When the COVID-19 pandemic began, Ag in the Classroom volunteers were no longer able to interact with students in a traditional way. Schools moved to virtual learning and even once they returned to in-person classes, visitors were not allowed inside most classrooms.
It was clear that the AITC program would need to adapt so that volunteers could continue engaging with students.
“COVID pushed us to think outside the box,” said Lindi Kocher, INFB education coordinator.
The result was INFB’s Adopt a Classroom program, an enhancement to AITC that allows volunteers to reach students from across the state virtually and help them understand the importance of Indiana agriculture.
Through Adopt a Classroom, volunteers can interact with their adopted classrooms using live or recorded video lessons, letters and photos.
This year, 61 classrooms have been adopted by volunteers, which is an increase from 40 classrooms in 2020 – the first year the program was available. That amounts to 2,200 students being reached.
Corina Brant of Tippecanoe County is preparing to participate in Adopt a Classroom for her second year. She has volunteered with five classrooms, ranging from preschool to fifth grade, through both in-person and virtual formats. She wanted to get involved with the program to help students understand why farmers care about the future of agriculture.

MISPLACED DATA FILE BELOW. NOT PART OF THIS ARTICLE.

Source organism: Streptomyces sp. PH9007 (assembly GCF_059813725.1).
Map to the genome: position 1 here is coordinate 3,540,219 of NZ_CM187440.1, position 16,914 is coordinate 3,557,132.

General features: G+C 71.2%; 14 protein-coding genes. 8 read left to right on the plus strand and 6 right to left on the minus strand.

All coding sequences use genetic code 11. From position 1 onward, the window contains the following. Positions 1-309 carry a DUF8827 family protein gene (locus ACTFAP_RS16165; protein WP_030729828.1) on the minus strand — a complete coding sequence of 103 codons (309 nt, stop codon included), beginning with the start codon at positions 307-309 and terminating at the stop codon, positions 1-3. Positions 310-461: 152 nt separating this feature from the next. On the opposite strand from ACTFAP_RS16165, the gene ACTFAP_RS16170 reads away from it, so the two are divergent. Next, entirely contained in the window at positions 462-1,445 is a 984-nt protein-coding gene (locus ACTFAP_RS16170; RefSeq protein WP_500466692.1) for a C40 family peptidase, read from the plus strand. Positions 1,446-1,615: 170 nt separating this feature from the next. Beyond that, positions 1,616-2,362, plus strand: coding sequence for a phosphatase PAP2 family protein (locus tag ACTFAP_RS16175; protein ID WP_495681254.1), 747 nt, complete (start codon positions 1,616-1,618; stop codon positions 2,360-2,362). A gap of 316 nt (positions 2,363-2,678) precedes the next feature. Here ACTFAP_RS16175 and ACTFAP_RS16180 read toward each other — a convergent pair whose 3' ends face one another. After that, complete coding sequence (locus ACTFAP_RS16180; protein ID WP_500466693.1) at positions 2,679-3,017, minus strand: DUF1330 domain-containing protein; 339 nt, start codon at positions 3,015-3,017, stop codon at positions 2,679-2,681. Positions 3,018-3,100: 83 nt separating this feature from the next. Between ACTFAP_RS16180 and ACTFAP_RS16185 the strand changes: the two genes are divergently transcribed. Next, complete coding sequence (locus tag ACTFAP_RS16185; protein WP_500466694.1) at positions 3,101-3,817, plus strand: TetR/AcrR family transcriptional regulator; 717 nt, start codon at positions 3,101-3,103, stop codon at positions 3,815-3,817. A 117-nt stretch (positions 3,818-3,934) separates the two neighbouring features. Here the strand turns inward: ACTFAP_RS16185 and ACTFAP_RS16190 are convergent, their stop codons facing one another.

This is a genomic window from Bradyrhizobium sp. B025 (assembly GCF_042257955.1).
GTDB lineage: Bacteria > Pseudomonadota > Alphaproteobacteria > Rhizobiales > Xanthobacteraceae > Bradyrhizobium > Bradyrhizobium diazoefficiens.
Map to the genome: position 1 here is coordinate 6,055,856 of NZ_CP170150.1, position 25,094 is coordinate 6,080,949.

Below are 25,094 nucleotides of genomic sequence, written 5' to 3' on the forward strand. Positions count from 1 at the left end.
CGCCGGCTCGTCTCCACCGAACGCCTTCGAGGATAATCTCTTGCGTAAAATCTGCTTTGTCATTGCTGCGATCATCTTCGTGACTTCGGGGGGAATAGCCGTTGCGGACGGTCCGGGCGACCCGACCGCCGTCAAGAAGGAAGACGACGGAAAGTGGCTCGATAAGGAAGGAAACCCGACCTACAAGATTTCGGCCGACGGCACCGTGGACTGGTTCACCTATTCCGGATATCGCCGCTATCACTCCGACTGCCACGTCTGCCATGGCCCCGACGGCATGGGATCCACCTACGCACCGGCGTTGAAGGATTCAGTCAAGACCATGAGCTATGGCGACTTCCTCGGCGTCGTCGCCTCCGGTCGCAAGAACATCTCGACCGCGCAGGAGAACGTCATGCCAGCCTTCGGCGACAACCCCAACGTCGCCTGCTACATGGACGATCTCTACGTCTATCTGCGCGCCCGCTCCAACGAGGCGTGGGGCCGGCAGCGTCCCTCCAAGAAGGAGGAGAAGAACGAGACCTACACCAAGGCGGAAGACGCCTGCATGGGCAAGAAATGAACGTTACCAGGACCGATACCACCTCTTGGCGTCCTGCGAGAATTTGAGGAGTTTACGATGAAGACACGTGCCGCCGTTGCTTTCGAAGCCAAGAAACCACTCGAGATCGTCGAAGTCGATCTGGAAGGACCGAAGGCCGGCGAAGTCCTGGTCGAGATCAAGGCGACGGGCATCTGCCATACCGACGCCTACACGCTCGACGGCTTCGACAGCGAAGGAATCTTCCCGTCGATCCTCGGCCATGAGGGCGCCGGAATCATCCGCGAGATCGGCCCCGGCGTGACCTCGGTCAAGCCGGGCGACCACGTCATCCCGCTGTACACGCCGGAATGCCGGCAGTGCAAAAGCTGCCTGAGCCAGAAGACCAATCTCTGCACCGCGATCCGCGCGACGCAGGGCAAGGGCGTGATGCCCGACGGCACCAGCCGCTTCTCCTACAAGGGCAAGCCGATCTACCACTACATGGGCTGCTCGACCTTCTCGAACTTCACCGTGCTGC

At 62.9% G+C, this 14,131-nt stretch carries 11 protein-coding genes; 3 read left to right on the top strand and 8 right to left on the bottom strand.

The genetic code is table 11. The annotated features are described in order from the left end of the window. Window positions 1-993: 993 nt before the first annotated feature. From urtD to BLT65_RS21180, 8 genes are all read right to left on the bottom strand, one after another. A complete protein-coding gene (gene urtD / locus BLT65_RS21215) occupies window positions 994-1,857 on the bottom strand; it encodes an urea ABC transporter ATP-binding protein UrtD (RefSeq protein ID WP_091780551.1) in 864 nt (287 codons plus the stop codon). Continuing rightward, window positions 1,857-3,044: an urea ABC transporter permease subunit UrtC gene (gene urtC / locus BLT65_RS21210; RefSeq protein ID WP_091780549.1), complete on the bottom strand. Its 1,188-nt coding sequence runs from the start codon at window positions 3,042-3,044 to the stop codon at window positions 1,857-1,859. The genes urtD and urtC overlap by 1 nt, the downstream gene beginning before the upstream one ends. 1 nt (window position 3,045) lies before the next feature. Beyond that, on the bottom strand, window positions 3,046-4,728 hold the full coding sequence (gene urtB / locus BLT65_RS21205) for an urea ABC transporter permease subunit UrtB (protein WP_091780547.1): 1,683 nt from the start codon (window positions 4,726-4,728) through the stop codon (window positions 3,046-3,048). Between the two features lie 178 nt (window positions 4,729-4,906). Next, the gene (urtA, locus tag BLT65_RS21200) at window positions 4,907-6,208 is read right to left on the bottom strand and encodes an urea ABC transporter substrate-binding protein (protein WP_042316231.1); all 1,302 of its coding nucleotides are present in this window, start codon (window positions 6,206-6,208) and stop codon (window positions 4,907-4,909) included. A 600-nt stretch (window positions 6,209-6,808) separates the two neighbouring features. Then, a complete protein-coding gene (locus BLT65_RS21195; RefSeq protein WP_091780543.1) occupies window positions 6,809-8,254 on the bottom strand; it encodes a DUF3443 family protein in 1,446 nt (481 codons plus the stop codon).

“I was nervous about having to teach virtually,” said Brant. “But I was paired with an amazing teacher and class who always had in-depth questions and really showed me they were listening, learning and remembering.”
Brant’s goal is to interact with her classrooms once a month through a 45-minute lesson or activity. This year, she plans to incorporate a mixture of both in-person and virtual learning.
“Doing a lesson virtually gives me the ability to reach outside my typical audience and make a closer connection with more urban schools that are further away,” she said. “In-person teaching allows me to do more hands-on activities.”
Adopt a Classroom serves as a reminder to Brant that while she and her husband grew up around agriculture, not everyone has had that experience – making it important to share how students and adults can support and help grow the industry.
Over 130 INFB members are active AITC volunteers.
If you are interested in becoming a volunteer, or want to learn more about AITC, visit www.infb.org/INFBAgEd.